United Methodist is also holding a 7 a.m. drive-in Easter Communion where people will be given a bag of Communion bread and grape juice and can tune into an FM radio station to hear the Communion liturgy, Arneson said.
“I know many people are excited to just be inside the church again and we’re doing that in the safest way we can,” Arneson said. “We really truly are looking forward to Easter and letting that Easter light overcome some of that darkness.”
Midvale Community is offering three options to worship on Easter, Baardseth said.
A sunrise worship will be held in the parking lot of Midvale Community, 4329 Tokay Blvd., followed by another in-person service later in the morning at Rennebohm Park.
In between the outdoor services — scheduled for 6:34 a.m. and 11 a.m., respectively — Midvale Community will accommodate those more comfortable staying at home with a livestreamed Easter service at 9 a.m., Baardseth said.
For the outdoor services, face masks will be required, households will be required to keep a safe distance from one another, and chairs or blankets should be brought from home. Additionally, attendees are required to sign up in advance.
Fountain of Life on Madison’s South Side held parking lot church services last year, but the predominantly African American congregation hasn’t had that option since the weather turned cold last fall, Gee said.
Easter will mark the first outdoor service for the church in months.
A stage is going to be set up outside the front door of the church, 633 W. Badger Road, for musicians, singers and a lectern for the 10 a.m. service where people can listen from their cars or outside on lawn chairs, Gee said.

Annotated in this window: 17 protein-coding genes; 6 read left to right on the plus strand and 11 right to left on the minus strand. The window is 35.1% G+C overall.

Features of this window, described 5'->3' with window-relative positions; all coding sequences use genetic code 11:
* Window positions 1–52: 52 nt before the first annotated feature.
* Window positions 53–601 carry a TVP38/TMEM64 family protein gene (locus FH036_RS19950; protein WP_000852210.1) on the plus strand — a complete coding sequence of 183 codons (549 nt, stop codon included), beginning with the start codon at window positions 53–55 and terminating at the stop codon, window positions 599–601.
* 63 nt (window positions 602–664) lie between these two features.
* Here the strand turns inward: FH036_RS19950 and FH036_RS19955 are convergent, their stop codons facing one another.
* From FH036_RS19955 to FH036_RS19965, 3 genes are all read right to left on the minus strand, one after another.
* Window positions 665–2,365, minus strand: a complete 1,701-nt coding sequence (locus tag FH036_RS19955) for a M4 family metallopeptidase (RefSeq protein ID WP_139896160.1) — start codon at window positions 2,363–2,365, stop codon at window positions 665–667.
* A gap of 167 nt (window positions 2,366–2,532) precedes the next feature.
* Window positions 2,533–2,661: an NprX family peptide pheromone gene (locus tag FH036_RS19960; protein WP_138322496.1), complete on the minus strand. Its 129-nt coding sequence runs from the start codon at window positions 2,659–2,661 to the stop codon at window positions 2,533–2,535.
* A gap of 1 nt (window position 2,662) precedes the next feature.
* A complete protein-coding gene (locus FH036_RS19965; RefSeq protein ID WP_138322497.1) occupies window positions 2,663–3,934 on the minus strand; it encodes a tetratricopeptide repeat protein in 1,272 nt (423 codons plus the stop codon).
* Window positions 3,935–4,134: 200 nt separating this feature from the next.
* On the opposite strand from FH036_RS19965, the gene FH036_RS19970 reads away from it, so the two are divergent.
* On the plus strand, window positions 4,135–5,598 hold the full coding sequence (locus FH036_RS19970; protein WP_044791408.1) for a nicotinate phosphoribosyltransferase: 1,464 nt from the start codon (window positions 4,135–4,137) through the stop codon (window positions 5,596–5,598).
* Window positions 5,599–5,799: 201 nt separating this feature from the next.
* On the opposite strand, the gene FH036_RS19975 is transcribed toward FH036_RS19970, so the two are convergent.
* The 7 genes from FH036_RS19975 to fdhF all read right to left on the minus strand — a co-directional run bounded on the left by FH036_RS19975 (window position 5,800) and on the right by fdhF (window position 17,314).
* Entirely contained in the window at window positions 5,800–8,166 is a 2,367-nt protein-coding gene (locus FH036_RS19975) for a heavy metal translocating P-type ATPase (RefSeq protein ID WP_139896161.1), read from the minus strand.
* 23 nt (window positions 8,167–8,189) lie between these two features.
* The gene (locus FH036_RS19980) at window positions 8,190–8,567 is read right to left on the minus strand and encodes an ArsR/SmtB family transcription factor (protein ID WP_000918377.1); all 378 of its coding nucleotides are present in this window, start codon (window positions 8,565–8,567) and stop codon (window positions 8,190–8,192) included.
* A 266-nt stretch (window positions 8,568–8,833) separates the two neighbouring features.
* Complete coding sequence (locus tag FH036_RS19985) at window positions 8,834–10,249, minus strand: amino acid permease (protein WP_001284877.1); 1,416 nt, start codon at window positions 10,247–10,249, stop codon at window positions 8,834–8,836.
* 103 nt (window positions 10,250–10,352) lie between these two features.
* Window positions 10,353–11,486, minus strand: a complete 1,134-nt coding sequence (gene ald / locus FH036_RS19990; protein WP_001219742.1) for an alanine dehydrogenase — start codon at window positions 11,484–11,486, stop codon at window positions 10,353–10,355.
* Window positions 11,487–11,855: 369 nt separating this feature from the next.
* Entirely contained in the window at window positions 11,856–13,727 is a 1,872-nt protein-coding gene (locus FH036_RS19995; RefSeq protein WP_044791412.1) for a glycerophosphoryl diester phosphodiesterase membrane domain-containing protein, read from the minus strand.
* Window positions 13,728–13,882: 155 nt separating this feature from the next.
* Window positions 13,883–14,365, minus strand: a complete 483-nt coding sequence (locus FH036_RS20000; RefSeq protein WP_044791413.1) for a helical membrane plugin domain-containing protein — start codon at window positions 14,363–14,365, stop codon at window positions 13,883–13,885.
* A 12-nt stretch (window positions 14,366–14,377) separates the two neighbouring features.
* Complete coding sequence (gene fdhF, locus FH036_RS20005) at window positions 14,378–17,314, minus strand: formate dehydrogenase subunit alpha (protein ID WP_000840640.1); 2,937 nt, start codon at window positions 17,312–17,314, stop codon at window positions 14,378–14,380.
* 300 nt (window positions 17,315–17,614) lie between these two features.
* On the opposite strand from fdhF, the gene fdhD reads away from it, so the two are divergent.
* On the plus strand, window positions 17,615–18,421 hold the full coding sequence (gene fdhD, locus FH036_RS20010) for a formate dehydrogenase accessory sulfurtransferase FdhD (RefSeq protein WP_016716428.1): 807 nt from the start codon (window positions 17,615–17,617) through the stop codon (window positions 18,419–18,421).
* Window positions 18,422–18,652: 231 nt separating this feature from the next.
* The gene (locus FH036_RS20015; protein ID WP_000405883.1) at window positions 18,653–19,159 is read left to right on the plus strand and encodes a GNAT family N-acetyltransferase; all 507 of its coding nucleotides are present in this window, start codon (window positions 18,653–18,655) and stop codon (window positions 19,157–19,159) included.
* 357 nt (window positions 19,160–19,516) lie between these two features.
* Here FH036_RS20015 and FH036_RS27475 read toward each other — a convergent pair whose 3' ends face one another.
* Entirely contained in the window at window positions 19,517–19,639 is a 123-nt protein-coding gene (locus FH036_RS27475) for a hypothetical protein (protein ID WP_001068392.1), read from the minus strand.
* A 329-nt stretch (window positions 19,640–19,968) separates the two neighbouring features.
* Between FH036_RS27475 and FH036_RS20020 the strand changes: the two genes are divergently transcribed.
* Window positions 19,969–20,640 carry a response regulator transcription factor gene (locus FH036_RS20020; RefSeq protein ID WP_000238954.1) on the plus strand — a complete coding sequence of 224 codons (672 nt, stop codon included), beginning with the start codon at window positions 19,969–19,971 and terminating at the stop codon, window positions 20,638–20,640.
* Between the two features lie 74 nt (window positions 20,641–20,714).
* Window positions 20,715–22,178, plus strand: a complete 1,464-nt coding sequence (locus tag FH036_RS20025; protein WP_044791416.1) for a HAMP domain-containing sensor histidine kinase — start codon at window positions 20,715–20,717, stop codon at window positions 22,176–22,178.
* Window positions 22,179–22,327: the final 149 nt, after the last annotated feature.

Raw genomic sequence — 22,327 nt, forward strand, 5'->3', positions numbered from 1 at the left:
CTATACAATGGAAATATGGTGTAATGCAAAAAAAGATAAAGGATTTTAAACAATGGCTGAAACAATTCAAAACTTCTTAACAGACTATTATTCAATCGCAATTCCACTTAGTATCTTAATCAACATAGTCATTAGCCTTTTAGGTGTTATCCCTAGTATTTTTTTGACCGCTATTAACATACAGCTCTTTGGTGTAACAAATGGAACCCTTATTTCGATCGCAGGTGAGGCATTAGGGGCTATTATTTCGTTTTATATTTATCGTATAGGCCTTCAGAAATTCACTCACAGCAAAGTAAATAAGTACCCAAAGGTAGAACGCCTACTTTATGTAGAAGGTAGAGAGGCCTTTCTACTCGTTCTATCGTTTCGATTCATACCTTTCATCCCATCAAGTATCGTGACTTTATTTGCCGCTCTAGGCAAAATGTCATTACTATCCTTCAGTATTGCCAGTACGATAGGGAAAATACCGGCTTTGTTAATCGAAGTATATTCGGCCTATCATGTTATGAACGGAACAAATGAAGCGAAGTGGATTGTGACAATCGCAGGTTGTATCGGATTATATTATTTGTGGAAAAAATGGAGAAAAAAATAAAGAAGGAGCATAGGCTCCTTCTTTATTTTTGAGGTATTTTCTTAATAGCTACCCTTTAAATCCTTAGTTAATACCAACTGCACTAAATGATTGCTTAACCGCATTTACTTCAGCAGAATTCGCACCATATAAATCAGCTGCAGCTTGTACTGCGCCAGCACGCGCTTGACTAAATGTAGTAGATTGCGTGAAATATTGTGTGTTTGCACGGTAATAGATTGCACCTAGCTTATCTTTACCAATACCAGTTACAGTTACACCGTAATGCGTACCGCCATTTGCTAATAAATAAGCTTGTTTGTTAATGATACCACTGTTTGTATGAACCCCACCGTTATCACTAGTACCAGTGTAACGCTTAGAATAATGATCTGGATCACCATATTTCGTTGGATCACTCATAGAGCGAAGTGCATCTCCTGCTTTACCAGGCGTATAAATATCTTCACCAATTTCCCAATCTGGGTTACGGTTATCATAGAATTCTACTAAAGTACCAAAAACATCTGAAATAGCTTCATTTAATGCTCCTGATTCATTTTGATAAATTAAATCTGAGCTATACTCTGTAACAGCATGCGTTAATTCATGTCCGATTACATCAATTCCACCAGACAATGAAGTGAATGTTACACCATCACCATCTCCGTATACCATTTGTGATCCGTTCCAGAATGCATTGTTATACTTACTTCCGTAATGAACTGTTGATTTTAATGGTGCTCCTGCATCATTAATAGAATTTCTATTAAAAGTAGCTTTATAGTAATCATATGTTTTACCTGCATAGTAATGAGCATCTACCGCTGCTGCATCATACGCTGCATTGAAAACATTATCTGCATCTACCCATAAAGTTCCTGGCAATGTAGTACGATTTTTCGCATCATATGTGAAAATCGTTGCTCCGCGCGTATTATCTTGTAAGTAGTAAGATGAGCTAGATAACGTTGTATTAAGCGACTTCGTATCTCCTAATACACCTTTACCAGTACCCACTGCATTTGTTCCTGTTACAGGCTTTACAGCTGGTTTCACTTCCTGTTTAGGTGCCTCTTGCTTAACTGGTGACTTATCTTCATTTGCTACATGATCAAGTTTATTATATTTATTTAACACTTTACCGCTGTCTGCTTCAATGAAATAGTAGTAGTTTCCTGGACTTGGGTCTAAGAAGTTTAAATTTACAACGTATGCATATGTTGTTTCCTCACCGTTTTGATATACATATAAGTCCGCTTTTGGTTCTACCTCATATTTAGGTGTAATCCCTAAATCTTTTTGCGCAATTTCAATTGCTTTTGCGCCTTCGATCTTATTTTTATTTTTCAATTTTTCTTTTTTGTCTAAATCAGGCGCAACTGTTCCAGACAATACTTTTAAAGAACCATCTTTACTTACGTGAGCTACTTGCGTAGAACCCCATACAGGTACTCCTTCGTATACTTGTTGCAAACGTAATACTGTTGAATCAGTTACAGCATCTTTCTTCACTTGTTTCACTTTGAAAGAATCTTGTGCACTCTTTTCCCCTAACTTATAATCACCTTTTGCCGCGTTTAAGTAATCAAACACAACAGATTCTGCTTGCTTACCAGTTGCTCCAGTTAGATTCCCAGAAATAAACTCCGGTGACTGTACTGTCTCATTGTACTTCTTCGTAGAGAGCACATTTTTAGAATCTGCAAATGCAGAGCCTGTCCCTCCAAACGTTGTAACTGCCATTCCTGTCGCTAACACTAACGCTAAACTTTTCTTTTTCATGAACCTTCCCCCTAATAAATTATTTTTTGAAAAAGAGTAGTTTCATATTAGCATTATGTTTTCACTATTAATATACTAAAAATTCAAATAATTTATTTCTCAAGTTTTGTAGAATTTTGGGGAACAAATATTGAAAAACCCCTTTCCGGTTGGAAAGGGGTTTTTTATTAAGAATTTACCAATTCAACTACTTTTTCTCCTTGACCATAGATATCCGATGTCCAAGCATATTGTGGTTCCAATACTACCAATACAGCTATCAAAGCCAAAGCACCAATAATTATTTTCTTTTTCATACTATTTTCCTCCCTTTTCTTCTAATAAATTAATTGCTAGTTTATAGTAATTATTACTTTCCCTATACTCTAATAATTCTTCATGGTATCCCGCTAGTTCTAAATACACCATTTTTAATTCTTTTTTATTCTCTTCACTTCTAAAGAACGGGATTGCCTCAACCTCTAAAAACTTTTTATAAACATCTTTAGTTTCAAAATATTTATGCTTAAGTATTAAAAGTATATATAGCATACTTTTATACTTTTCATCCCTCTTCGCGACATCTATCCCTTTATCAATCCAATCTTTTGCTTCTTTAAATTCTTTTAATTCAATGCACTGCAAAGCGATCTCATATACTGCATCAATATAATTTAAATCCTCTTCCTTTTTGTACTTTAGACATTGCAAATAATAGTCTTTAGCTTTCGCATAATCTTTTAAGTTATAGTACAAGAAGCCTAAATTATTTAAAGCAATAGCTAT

Being able to see each other on Easter, even at a distance, is a “big deal” for the congregation, he said.
“Because of the impact of COVID, particularly in the African American community, there are older folks, people with preexisting issues, we can’t take that chance,” Gee said of an indoor service. “The best thing we can do is be in the parking lot.”
Attending Mass in person is critically important for Catholics, King said, particularly for receiving the sacraments.
“For weeks we weren’t receiving the sacraments as usual and therefore were very physically disconnected from both God and His Body the Church,” King said of last spring’s shutdown.
While all parishes will celebrate in-person Easter Mass, King said it won’t be “business as usual” around the diocese as churches continue to adhere to diocesan, local and national safety guidelines and protocols. Some churches are celebrating Mass at additional times to allow more people to attend, while others are requiring online registration.
For his Easter sermon, Gee said he planned to connect the emergence from the pandemic to the resurrection, offering hope and new life.
“That’s more than just returning to church,” he said. “It’s how do we think more creatively about reaching people and offering hope to those who are so estranged from it.
“There’s enough to look at to be hopeless in society today. But I think people are daring to have hope in the midst of it — not because we don’t see the issues — but that we see that we can work on them together.”
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"I think this year we've all felt entombed ... we've lost and are grieving more than 500,000 people. We bore a lot of grief this year, so we really need an Easter."
The Rev. Katie Baardseth, Midvale Community Lutheran Church